11. Currently, for fear of violating the decrees, the defendants' franchised hotels, which comprise a significant portion of their branded hotels, do not participate in the defendants' centralized purchasing programs. The triggering mechanism for the decrees' prohibition on group purchasing is the involvement of "other hotels," which are defined as any hotel that is not owned, operated, or managed by the defendants . United States v. Greater Portland Convention Association, Inc., et al., Civil No. 70-310, 1971 Trade Cas. (CCH) ¶73,731 (D. Or. 1971).
12. The Department and the Federal Trade Commission
(FTC) have recognized procompetitive benefits can come from the types
of legitimate group purchasing collaborations prevented by the decrees.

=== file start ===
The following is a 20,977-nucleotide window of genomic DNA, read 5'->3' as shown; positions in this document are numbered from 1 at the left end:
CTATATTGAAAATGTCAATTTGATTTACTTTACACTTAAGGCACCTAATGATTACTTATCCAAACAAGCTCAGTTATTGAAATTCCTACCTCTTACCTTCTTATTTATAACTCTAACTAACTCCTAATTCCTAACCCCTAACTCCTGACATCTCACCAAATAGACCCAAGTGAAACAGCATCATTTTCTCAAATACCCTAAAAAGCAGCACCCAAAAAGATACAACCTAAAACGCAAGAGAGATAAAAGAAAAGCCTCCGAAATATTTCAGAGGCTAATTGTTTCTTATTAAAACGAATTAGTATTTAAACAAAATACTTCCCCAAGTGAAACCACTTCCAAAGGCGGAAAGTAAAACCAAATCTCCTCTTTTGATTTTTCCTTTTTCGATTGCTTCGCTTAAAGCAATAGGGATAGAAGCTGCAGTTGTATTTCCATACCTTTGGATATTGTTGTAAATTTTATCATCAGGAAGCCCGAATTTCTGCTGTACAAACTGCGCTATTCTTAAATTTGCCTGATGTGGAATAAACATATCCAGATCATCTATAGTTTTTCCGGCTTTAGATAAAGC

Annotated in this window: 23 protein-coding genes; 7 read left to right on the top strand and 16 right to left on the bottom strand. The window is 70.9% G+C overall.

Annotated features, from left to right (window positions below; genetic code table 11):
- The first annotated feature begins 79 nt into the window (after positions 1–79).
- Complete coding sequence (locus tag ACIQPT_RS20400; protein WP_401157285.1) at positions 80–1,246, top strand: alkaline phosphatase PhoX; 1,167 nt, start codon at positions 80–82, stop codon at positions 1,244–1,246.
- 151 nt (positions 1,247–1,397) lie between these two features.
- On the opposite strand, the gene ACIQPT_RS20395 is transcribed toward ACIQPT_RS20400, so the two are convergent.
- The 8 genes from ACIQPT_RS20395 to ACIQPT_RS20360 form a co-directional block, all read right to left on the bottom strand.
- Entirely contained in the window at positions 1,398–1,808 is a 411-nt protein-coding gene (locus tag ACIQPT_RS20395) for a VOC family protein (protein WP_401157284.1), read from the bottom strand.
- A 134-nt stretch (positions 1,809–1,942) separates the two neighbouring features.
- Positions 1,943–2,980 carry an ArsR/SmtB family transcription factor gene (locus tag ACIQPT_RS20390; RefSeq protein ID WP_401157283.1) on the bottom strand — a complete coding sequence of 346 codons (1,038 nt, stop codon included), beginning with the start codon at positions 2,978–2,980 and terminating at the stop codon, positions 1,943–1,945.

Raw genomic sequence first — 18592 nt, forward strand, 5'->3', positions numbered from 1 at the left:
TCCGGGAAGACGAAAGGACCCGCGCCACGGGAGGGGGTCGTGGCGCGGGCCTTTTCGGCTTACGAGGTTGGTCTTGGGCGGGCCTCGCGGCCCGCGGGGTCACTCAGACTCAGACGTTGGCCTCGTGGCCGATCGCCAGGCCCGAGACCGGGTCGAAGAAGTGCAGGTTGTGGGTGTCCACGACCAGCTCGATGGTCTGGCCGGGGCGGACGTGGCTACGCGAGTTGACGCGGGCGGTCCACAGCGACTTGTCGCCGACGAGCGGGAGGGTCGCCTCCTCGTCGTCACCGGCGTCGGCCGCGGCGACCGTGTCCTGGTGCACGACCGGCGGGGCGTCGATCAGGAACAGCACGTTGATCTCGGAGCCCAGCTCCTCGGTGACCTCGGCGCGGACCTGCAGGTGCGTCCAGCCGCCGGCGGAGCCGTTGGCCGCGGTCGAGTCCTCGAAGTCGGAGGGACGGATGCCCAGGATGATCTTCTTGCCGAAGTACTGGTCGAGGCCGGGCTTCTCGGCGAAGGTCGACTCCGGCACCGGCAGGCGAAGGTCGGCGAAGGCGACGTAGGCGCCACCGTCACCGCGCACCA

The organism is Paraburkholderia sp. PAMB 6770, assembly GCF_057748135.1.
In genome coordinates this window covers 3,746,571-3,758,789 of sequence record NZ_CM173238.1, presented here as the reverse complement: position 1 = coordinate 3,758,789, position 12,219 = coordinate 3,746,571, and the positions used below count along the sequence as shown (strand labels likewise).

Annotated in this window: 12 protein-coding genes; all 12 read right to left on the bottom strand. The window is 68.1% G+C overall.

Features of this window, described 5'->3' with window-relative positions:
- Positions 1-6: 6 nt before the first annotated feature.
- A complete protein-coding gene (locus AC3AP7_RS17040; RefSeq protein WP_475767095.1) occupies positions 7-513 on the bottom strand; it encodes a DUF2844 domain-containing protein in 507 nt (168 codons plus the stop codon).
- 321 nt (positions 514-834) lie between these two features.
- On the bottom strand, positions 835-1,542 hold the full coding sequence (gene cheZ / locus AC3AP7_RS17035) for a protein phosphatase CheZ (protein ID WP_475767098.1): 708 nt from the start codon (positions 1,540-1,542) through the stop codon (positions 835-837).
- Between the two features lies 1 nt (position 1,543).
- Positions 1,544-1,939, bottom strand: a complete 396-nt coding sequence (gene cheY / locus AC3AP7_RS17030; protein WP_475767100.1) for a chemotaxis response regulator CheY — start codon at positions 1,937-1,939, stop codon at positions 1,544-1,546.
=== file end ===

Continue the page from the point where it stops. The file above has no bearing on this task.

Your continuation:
According to the joint DOJ/FTC Antitrust Guidelines for Collaboration
Among Competitors (2000) ("Guidelines"), purchasing
collaborations may be procompetitive because they enable participants
to centralize ordering, and to combine warehousing or distribution functions
more efficiently. See §3.31(a). Furthermore,
these collaborations may enable the participants to offer goods and
services that are cheaper, more valuable to consumers, or brought to
market faster than would be possible absent collaboration with competitors.
Id. at §2.1. Since these benefits may outweigh
any anticompetitive effects arising from the agreement, rule of reason
analysis is more appropriate when analyzing these restraints.